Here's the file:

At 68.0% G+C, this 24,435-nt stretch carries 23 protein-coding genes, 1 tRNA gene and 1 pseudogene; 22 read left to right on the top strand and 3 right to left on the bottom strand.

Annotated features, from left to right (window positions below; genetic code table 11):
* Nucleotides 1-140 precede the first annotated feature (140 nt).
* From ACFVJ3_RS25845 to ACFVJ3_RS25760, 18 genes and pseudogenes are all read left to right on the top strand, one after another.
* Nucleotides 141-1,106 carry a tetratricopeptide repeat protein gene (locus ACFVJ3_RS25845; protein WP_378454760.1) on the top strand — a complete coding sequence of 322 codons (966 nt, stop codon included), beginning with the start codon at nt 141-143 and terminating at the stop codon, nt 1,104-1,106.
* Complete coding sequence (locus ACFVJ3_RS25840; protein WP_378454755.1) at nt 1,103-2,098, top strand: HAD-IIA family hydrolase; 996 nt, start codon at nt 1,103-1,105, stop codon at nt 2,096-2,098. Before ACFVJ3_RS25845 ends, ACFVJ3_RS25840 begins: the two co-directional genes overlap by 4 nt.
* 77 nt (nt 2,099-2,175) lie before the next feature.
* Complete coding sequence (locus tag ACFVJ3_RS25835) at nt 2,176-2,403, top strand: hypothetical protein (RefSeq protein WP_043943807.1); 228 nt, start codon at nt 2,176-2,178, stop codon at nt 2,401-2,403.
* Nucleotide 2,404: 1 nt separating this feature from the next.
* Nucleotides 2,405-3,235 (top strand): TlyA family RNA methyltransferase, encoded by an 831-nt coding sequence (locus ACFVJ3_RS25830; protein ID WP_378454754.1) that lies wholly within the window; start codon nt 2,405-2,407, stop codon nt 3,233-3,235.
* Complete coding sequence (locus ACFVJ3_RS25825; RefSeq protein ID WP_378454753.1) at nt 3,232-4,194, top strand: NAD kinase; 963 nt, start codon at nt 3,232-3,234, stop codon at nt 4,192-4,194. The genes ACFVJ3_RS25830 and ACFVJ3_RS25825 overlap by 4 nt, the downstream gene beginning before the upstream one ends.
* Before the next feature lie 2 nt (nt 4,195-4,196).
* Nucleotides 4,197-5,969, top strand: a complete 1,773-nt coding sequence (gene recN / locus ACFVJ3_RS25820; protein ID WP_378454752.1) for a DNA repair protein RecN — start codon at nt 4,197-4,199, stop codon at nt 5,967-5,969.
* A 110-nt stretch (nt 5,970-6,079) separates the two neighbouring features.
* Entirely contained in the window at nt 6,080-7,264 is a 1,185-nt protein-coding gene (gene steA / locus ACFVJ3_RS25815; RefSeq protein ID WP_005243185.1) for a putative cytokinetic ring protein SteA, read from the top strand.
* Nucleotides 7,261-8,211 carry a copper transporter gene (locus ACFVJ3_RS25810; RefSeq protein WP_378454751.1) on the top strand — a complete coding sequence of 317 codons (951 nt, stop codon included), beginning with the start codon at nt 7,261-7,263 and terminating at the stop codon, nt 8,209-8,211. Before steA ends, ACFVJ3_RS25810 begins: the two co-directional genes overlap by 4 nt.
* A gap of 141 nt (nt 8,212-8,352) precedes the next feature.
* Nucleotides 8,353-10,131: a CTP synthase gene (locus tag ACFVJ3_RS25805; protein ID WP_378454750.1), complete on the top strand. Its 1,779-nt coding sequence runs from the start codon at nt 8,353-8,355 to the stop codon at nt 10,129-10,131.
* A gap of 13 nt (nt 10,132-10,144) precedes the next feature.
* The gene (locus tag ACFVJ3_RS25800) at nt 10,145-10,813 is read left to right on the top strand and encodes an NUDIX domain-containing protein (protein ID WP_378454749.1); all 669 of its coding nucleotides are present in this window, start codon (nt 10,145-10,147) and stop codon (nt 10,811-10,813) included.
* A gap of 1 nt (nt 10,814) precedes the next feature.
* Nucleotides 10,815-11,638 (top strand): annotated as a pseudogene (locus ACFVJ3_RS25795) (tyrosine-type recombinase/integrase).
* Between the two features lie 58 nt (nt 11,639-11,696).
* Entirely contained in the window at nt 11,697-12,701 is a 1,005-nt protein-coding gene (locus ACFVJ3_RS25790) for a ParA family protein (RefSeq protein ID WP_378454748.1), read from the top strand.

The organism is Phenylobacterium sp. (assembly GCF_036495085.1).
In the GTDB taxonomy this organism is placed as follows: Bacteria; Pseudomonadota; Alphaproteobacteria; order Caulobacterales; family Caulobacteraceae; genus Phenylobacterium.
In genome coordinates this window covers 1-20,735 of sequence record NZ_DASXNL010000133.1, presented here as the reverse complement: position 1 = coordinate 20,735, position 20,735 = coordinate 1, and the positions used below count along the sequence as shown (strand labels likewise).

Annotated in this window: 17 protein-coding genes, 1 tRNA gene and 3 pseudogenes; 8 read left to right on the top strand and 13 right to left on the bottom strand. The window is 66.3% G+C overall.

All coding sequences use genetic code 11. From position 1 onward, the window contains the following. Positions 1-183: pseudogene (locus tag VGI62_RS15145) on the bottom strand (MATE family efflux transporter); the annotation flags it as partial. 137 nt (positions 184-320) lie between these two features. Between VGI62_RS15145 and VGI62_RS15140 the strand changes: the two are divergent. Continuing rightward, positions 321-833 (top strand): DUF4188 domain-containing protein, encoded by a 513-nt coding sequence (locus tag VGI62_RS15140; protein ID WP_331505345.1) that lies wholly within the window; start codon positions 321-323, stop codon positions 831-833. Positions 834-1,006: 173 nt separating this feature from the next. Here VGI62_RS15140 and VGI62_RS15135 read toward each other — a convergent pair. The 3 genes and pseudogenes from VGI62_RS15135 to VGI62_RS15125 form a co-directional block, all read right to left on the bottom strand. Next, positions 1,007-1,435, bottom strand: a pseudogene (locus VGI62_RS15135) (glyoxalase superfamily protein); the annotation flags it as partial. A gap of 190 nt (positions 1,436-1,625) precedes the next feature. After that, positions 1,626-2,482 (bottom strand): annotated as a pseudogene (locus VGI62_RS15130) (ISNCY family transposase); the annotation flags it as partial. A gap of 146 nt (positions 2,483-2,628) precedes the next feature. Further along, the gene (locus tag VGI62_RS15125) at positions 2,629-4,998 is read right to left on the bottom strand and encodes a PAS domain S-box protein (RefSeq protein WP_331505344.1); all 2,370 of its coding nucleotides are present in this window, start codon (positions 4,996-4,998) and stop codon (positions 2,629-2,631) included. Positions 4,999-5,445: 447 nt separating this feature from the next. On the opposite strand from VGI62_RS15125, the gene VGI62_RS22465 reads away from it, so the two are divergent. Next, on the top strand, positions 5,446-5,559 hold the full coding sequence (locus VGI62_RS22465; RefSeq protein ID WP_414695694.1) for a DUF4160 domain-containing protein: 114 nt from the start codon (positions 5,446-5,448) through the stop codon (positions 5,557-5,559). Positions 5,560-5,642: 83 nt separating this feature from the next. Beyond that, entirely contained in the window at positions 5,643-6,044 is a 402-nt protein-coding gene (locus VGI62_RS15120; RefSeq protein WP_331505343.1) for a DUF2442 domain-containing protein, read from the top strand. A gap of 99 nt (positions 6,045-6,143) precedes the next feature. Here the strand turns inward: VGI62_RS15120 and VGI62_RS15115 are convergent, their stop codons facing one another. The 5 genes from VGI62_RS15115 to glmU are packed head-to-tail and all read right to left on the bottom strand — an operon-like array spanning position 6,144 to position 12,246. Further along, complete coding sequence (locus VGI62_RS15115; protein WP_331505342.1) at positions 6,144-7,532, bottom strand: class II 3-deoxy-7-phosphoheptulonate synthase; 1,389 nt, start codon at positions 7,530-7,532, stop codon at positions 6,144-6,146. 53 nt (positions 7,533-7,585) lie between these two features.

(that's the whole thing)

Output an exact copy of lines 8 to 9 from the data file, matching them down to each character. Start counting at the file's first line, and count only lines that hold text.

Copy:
* Complete coding sequence (locus tag ACFVJ3_RS25835) at nt 2,176-2,403, top strand: hypothetical protein (RefSeq protein WP_043943807.1); 228 nt, start codon at nt 2,176-2,178, stop codon at nt 2,401-2,403.
* Nucleotide 2,404: 1 nt separating this feature from the next.